Group related resources by using modules


You've started to use Bicep templates for some recent product launches, and they've been successful. Because you've declared your resources in a template file, you can quickly deploy the resources for new toy launches without needing to manually configure resources in the Azure portal.

The IT manager can see your Bicep code is becoming more complex and has an increasing number of resources defined, so they've asked if you can make the code more modularized. You can create individual Bicep files, called modules, for different parts of your deployment. The main Bicep template can reference these modules. Behind the scenes, modules are transpiled into a single JSON template for deployment.

Modules are also a way to make Bicep code even more reusable. You can have a single Bicep module that many other Bicep templates use.

You'll also often need to emit outputs from the Bicep modules and templates. Outputs are a way for your Bicep code to send data back to whoever or whatever started the deployment. Let's look at outputs first.


The commands in this unit are shown to illustrate concepts. Don't run the commands yet. You'll practice what you learn here soon.


Bicep templates can be deployed manually by a human, or they can be deployed by some sort of automated release process. Either way, it's common to have some data from the template you need to send back to whoever or whatever is executing the template deployment.

Here are some example scenarios where you might need to get information from the template deployment:

  • You create a Bicep template that deploys a virtual machine, and you need to get the public IP address so you can SSH into the machine.
  • You create a Bicep template that accepts a set of parameters, like an environment name and an application name. The template uses an expression to name an Azure App Service app that it deploys. You need to output the app's name that the template has deployed so you can use it within a deployment pipeline to publish the application binaries.

You can use outputs for these scenarios. To define an output in a Bicep template, use the output keyword like this:

output appServiceAppName string = appServiceAppName

The output definition includes a few key parts:

  • The output keyword tells Bicep you're defining an output.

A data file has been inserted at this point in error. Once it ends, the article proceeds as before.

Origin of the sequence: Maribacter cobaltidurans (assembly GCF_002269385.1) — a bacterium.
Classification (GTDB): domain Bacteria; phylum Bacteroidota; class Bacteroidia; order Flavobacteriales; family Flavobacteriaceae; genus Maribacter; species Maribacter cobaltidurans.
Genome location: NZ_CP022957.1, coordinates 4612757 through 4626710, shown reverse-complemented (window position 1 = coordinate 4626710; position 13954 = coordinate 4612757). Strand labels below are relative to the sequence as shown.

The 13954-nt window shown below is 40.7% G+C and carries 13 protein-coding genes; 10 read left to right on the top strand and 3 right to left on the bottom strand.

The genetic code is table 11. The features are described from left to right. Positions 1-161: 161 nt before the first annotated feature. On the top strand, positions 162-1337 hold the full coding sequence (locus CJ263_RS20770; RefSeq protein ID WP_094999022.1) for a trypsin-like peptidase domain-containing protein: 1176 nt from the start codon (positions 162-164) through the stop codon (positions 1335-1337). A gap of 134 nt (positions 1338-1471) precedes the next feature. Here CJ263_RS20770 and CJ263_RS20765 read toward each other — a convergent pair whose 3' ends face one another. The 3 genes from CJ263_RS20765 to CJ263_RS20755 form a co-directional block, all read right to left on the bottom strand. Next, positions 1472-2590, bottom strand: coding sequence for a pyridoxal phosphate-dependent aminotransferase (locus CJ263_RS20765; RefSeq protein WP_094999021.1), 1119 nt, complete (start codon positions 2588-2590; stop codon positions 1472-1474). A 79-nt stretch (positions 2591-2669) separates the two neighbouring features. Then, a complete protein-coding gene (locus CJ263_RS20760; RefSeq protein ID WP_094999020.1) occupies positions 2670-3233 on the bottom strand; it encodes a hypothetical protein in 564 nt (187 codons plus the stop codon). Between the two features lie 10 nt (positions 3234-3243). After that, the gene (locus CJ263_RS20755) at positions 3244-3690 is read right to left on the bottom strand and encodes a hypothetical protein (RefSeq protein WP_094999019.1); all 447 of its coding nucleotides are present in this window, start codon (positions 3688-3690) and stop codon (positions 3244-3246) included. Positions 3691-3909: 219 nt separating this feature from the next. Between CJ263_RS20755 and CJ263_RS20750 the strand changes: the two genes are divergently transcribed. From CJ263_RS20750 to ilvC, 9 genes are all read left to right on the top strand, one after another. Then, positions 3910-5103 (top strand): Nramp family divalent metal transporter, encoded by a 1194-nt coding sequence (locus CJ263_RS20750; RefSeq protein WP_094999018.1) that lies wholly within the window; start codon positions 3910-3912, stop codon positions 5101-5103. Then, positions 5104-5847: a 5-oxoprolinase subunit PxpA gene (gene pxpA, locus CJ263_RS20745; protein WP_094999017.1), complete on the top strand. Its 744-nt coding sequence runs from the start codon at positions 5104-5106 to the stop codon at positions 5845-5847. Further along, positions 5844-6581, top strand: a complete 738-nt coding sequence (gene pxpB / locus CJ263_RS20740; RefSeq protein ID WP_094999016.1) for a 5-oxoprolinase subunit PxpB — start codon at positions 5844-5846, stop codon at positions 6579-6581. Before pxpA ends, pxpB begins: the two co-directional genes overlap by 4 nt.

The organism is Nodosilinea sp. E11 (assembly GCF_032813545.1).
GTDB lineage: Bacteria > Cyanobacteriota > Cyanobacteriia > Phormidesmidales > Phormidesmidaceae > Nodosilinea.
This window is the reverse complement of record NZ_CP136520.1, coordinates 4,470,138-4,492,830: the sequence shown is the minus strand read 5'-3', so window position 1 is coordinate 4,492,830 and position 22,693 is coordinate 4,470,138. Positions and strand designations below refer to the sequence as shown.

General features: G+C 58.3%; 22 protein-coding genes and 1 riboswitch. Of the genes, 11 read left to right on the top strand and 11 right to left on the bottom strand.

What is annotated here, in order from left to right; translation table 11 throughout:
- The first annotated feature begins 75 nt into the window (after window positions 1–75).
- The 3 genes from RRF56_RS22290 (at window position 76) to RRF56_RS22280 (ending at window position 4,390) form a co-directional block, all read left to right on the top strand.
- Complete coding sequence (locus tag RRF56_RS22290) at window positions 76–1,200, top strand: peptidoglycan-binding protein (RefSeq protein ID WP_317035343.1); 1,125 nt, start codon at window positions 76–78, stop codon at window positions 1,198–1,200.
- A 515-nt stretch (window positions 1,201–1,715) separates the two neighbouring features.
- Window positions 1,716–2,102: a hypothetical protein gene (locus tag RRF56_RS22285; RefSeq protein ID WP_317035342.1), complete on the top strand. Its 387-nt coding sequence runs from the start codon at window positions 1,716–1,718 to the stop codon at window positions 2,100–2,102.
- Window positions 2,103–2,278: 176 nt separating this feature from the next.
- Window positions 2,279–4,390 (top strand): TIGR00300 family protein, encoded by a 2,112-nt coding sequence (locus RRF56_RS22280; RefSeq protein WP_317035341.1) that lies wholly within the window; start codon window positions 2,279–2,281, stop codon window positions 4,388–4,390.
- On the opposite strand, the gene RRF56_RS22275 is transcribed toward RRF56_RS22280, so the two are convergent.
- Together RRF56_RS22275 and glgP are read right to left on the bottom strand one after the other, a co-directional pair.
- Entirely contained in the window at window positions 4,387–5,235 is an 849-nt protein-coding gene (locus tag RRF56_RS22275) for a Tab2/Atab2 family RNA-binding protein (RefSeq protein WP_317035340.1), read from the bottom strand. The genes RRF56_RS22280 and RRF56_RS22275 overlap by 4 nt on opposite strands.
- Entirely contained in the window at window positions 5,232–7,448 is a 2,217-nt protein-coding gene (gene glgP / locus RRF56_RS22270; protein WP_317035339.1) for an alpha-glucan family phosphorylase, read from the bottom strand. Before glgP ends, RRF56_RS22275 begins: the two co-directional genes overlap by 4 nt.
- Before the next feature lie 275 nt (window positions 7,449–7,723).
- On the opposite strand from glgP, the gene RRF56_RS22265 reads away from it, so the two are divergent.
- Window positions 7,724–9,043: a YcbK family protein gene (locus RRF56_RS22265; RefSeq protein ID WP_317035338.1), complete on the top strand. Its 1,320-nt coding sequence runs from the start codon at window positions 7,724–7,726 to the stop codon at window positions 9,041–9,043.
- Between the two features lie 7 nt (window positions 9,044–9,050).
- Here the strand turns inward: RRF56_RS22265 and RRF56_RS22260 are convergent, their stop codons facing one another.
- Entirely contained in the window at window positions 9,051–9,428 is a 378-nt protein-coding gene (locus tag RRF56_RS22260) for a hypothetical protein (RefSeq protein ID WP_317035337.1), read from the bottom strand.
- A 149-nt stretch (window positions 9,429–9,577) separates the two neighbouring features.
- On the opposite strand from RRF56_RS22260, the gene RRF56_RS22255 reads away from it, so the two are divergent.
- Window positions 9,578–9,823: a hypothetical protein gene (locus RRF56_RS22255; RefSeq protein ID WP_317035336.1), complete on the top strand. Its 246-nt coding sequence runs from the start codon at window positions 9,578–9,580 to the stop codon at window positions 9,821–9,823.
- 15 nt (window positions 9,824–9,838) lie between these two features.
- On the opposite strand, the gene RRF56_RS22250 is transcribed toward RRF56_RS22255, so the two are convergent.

• appServiceAppName is the output's name. When someone deploys the template successfully, the output values will include the name you specified so they can access the values they're expecting.
  • string is the output type. Bicep outputs support the same types as parameters.
  • A value must be specified for each output. Unlike parameters, outputs always need to have values. Output values can be expressions, references to parameters or variables, or properties of resources that are deployed within the file.


Outputs can use the same names as variables and parameters. This convention can be helpful if you construct a complex expression within a variable to use within your template's resources, and you also need to expose the variable's value as an output.

Here's another example of an output. This one will have its value set to the fully qualified domain name (FQDN) of a public IP address resource.

output ipFqdn string =


Try to use resource properties as outputs rather than making assumptions about how resources will behave. For example, if you need to have an output for App Service app's URL, use the app's defaultHostName property instead of creating a string for the URL yourself. Sometimes these assumptions aren't valid in different environments, or the way the resource works changes, so it's safer to have the resource tell you its own properties.


Don't create outputs for secret values like connection strings or keys. Anyone with access to your resource group can read outputs from templates. There are other approaches you can use to get access to secret resource properties, which we'll cover in a later module.

Define a module